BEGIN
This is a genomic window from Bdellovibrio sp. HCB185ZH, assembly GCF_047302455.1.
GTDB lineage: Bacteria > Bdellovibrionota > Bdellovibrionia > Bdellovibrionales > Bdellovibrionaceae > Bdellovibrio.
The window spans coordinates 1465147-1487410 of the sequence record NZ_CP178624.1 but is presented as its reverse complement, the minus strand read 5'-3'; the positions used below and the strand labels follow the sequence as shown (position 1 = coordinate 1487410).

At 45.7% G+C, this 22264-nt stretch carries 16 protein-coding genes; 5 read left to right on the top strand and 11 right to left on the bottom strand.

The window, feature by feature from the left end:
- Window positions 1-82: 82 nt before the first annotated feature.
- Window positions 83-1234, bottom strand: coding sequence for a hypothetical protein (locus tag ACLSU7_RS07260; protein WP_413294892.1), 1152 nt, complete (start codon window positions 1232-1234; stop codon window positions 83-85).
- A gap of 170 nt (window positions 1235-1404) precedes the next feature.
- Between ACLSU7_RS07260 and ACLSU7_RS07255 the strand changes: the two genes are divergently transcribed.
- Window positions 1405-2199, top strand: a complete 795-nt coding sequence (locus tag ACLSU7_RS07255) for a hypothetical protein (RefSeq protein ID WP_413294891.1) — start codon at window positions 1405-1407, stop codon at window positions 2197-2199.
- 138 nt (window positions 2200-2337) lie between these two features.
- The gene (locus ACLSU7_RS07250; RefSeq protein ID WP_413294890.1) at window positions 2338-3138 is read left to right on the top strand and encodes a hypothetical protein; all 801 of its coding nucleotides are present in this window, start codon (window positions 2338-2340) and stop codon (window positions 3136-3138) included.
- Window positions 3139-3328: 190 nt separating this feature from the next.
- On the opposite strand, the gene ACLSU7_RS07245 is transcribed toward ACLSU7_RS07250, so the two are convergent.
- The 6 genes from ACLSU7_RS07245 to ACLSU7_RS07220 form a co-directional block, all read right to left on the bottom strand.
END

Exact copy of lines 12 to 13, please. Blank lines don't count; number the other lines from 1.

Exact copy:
- The gene (locus ACLSU7_RS07250; RefSeq protein ID WP_413294890.1) at window positions 2338-3138 is read left to right on the top strand and encodes a hypothetical protein; all 801 of its coding nucleotides are present in this window, start codon (window positions 2338-2340) and stop codon (window positions 3136-3138) included.
- Window positions 3139-3328: 190 nt separating this feature from the next.